Course of Study

Description of the sequence of coursework
Deaf Education Credential Program offers three prerequisite 100% online non-credit courses prior to admission to the Deaf Education credential program through the Continuing and Global Education Department. The first of the three courses is free and the last two courses are offered at very low cost.

In Year 1, admitted Deaf Education credential students complete 24 units of coursework: Working with Families of  DHH Children; Graduate Studies and Research Methods in Deaf Studies; the new course, Foundations of Teaching, addresses history of deaf education, special education law, classroom ecosystem, best practices for structuring and maintaining effective classroom management and individualized behavioral intervention strategies; the newly revised course, Hearing and Speech for Deaf Educators, addresses the habilitative and rehabilitative procedures related to speaking and hearing; the newly revised course, Differentiated Instruction and Assessment of DHH Students, addresses in-depth diagnostic assessment tools and utilizes differentiated instruction to meet the academic needs of DHH children and youth; Advanced Clinical Practicum in DHH Classroom addresses the supervised clinical participation and practice in teaching DHH children and youth for 200 hours in both settings (mainstreamed and residential schools). Teacher candidates also take Advanced Studies in Deaf Education, a new course which addresses translanguaging and transliterating techniques in American Sign Language and English, universal design for learning, writing effective unit and lesson plans for DHH student without or with disabilities and related multi-tiered systems of support topics.

In Year 2, admitted Deaf Education credential candidates complete 15 units of coursework with emphasis in ASL and English Language Arts/literacy, math literacy, and technology integrated in instructional practices. The newly developed courses are: Fundamentals of Teaching Bilingual Literacy Skills to DHH Students, Fundamentals of Teaching Math Literacy Skills to DHH Students, Integration of Technology Across the Curriculum for DHH Learners, Topics and Trends in Curriculum and Instruction, and Advanced Clinical Practicum (100 hours).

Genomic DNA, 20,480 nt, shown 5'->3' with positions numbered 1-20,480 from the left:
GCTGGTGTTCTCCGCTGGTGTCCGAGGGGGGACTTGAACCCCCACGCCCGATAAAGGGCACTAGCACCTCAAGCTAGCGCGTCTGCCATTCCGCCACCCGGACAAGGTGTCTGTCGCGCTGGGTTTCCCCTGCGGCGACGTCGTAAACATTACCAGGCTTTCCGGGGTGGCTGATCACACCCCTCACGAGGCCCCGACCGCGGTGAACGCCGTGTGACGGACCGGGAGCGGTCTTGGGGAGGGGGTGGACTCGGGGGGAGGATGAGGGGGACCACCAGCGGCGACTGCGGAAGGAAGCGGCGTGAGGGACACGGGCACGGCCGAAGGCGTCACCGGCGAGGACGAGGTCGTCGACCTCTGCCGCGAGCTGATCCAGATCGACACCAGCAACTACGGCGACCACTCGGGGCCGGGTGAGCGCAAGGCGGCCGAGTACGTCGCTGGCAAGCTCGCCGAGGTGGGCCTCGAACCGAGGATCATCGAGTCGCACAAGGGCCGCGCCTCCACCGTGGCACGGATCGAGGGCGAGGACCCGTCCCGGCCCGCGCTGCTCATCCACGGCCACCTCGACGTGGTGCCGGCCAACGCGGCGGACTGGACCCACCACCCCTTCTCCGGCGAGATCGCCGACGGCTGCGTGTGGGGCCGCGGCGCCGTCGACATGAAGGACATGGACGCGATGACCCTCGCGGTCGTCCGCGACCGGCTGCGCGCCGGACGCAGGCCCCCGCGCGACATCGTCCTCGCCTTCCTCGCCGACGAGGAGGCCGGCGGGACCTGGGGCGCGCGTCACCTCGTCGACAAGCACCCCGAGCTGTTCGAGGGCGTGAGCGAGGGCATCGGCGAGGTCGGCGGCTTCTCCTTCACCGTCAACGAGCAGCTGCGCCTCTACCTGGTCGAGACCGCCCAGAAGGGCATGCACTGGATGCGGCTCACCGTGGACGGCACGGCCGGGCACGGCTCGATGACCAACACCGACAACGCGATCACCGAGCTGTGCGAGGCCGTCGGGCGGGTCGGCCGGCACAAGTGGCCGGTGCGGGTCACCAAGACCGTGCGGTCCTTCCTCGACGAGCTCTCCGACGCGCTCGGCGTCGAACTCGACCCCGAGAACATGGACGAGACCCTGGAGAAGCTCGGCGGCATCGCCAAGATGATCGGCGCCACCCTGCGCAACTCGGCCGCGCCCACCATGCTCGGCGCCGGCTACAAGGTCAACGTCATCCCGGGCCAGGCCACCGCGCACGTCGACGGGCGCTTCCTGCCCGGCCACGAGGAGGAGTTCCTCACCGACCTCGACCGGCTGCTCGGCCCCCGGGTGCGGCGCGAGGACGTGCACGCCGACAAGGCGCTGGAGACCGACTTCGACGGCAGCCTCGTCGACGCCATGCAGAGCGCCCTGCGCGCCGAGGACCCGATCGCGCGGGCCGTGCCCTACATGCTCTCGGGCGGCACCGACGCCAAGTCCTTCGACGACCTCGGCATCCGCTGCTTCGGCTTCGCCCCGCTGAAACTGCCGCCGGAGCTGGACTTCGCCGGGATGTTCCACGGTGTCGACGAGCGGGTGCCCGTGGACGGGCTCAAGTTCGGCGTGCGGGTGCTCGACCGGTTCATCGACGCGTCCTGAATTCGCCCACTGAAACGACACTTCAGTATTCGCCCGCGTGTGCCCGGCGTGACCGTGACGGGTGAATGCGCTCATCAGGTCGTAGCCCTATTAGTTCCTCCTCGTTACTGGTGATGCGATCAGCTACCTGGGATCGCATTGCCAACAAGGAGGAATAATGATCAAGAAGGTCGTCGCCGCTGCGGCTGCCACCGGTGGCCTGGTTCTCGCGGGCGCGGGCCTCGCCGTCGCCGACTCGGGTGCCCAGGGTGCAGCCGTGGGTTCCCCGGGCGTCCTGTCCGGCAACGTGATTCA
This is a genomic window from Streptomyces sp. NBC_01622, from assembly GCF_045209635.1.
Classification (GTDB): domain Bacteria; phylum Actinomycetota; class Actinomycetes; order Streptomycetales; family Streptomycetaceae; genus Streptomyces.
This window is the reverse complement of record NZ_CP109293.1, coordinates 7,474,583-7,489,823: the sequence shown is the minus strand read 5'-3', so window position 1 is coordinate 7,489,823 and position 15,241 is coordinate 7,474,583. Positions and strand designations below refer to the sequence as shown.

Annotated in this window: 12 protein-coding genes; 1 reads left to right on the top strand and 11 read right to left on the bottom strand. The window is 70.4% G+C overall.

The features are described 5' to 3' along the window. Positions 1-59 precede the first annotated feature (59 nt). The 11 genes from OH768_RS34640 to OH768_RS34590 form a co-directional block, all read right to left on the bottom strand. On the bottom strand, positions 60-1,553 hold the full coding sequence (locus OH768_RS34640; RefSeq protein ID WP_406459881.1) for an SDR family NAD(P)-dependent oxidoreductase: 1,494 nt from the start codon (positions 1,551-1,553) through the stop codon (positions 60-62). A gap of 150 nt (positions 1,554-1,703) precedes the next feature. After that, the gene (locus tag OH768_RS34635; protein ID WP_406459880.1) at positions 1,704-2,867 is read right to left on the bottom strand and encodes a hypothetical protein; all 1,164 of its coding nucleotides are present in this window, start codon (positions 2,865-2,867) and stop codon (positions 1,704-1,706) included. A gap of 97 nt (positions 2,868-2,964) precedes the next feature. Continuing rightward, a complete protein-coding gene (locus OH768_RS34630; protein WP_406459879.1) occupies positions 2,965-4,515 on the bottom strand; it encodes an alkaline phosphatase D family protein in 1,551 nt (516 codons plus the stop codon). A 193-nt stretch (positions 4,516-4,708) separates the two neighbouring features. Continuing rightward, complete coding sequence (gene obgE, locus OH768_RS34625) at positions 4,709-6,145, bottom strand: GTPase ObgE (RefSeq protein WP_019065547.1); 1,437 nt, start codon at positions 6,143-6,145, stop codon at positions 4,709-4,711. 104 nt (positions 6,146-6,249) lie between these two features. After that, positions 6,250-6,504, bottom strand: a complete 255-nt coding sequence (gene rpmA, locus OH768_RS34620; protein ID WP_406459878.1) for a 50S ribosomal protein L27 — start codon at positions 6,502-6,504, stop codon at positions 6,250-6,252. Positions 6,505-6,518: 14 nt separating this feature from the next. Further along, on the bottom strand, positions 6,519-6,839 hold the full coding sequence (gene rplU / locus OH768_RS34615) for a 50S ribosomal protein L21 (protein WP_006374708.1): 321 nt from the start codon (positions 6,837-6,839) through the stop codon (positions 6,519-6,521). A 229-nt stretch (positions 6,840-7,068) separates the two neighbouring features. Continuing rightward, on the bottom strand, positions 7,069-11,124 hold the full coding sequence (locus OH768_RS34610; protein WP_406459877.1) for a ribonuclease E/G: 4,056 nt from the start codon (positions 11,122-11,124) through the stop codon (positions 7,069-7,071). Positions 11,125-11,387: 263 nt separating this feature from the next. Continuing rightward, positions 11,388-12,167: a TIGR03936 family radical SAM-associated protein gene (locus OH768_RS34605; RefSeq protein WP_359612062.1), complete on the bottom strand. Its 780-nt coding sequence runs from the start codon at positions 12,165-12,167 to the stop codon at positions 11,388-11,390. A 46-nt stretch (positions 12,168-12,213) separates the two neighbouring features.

Coordination of coursework with field work
Dr. Janice Smith-Warshaw coordinates the monthly team meetings with Deaf Education faculty to collect information on how to streamline the coursework with field work. Also, she collects feedback from the graduate students through their course evaluations and advising sessions. 

Types of coursework in critical areas (e.g. English learners for all initial teaching programs)
CSDS 201, 262, 263, 271, and 273 are the courses which graduate students are learning about English language learners, Universal Design for Learning (UDL), and culturally responsive teaching. 

Number and type of field placements
In the last semester of the second year, final student teaching or internship are required for sixteen weeks, one full semester. Teacher candidates are placed in the DHH classroom with co-teaching opportunities for the first four weeks. They assume additional responsibilities for weeks 5-8. The last 8-weeks may be in a different setting or teacher candidates may remain in the same school setting. All clinical practice placements reflect the socioeconomic and cultural diversity of DHH students and provide opportunities for teacher candidates to work with DHH students with disabilities in schools with a qualified Deaf Education program administrator who oversees the school site or a DHH program. 

Mentor Teachers must hold a Clear DHH Credential and have a minimum of three years of DHH teaching experience. The Mentor Teachers must have demonstrated exemplary teaching practices as determined by the employing district and the university teacher preparation program. The matching of Teacher Candidate and the Mentor Teacher is a collaborative process between the school and the program.

Field supervision, advisement, evaluation: frequency, type, from BOTH the program personnel and the district employed individual (master teacher) when required in a program